A comic coming-of-age story with a pronounced sting in its tail: the Canadian author’s fourth novel, first published in 1994 immediately preceding his international success,The Colony of Unrequited Dreams.
Narrated in retrospect by Torontonian Henry Prendergast, it’s a chronicle of Henry’s career as a child TV actor, begun in 1967 with his enactment of the morally contrasting apian presences “Bee Good” and “Bee Bad” on the instantly popular kiddies’ show Rumpus Room, conceived, written, and produced by Henry’s take-charge mom Audrey. Johnston’s genius for understated deadpan hilarity works wonderfully in reactive descriptions of Rumpus Room’s inane preachiness—especially those spoken by Henry’s saturnine father Peter, a would-be serious novelist who maintains an amused distance from his wife’s busy conquest of the upstart medium. For example, his caution that Henry as “Bee Bad” is “a role model for evil people everywhere . . . [and that should Henry commit] any act of decency or kindness, . . . those who looked down to me would be forever disillusioned.” Celebrity, modest fortune, and sheer misery at Henry’s school follow—as does further success when Audrey maneuvers 13-year-old Henry into starring on the Philo Farnsworth Show, which imagines the youthful adventures of the eponymous inventor of the first television set. Audrey’s manipulations extend to Peter’s stalled career, and give the increasingly unhappy Henry “this fleeting notion of my mother fixing everything, staging my entire life without my knowing it.” Still, this is a comic novel: rifts in the Prendergast family fabric are mended, and Henry achieves a kind of liberation in a weird climax at Maple Leaf Gardens, attended by disciple-like Philo admirers who have named themselves “Philosophers.” It wraps things up neatly, and it’s a hoot.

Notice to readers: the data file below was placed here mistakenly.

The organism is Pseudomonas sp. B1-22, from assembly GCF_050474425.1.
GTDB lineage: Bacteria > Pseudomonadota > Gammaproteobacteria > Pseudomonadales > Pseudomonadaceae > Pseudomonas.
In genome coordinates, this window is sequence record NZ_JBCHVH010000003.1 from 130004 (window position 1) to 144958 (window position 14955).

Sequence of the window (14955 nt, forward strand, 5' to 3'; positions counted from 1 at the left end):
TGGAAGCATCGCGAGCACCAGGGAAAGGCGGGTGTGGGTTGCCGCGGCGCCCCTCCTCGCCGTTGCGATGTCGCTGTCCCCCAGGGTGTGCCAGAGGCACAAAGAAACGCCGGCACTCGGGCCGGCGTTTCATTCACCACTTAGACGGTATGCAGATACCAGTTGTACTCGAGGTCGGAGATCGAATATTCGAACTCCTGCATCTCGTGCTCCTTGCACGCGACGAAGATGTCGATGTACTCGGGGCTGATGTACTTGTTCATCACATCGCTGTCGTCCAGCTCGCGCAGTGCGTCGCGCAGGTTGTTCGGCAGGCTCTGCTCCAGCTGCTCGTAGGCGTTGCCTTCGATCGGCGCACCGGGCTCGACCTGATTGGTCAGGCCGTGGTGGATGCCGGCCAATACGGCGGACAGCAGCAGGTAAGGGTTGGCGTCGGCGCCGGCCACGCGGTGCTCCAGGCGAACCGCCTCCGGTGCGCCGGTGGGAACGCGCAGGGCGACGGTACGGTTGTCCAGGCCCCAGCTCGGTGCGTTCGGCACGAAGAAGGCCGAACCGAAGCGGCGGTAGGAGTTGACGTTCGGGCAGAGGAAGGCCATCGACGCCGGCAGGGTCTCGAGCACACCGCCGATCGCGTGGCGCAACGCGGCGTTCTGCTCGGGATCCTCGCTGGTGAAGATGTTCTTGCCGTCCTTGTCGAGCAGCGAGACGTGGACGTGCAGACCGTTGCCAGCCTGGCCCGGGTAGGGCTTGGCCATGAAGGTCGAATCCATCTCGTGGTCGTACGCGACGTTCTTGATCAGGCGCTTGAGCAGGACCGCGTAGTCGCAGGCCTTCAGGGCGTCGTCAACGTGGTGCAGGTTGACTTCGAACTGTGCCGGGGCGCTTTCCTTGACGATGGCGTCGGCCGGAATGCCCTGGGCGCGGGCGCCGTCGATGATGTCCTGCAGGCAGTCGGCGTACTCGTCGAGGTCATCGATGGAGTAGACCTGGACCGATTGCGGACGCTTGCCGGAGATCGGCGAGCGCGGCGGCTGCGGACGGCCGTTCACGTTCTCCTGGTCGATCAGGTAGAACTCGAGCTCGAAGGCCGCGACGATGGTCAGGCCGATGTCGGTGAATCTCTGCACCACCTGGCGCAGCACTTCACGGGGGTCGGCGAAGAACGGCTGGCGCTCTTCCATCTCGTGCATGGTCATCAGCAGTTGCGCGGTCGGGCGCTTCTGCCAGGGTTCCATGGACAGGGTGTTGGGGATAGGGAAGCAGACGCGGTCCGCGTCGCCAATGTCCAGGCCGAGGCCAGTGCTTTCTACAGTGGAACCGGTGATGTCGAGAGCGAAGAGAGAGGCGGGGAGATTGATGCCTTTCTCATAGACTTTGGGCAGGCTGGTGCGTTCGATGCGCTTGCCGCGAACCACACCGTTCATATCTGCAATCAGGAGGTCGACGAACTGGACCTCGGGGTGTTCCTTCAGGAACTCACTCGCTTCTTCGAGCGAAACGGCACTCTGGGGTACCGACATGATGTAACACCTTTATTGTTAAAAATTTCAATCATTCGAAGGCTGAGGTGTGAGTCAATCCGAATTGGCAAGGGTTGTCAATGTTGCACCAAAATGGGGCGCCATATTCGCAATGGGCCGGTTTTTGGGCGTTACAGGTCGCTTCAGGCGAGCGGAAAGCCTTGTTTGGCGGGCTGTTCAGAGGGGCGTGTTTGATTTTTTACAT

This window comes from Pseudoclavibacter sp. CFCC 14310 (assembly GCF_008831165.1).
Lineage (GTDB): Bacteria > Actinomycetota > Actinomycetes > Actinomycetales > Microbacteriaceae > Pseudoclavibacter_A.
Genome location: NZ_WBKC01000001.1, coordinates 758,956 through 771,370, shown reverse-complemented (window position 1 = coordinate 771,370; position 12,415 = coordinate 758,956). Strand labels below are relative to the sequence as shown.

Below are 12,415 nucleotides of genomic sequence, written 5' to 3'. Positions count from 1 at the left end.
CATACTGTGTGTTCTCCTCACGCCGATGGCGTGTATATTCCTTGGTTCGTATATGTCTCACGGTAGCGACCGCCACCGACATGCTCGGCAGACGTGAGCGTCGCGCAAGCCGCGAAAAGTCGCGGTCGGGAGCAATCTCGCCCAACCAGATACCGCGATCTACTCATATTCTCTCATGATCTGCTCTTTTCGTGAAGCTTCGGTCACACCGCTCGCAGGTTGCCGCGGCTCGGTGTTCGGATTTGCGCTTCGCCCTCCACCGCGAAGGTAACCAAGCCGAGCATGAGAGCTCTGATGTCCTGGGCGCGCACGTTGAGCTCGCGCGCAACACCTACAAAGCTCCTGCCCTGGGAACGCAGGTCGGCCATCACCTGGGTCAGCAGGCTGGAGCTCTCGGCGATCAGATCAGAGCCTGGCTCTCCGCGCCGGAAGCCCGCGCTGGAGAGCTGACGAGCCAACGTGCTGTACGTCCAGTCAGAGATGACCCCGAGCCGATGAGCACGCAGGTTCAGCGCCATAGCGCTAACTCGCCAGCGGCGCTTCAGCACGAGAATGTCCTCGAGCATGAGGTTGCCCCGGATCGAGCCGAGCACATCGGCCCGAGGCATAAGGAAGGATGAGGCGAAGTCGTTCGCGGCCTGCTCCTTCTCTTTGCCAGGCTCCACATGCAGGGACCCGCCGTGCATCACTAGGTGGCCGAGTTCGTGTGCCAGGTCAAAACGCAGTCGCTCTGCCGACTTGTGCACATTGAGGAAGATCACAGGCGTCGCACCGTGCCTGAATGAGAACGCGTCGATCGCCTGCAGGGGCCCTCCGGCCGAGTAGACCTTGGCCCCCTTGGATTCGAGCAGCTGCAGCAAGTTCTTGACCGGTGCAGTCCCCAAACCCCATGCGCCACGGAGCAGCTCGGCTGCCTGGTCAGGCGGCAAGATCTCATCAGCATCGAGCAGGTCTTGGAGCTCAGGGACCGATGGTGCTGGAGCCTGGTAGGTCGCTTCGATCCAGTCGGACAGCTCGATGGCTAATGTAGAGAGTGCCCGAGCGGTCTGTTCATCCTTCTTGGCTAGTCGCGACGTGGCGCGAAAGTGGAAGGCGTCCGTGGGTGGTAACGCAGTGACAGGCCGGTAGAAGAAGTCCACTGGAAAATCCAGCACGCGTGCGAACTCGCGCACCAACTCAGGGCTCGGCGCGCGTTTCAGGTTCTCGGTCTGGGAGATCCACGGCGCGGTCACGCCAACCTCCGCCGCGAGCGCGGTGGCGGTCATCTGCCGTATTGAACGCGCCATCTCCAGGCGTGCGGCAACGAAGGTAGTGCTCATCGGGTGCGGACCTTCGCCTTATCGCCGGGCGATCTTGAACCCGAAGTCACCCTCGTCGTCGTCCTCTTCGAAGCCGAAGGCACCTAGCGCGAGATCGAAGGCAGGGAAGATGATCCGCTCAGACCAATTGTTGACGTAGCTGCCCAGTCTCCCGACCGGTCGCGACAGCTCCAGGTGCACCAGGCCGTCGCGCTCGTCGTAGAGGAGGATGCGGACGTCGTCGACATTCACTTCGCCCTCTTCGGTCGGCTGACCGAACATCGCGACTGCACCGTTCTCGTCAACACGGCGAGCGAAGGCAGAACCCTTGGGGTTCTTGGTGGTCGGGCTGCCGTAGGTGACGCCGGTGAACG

A bit overlong, but, still, another beguiling display of the varied wares of one of the most entertaining and likable of contemporary writers.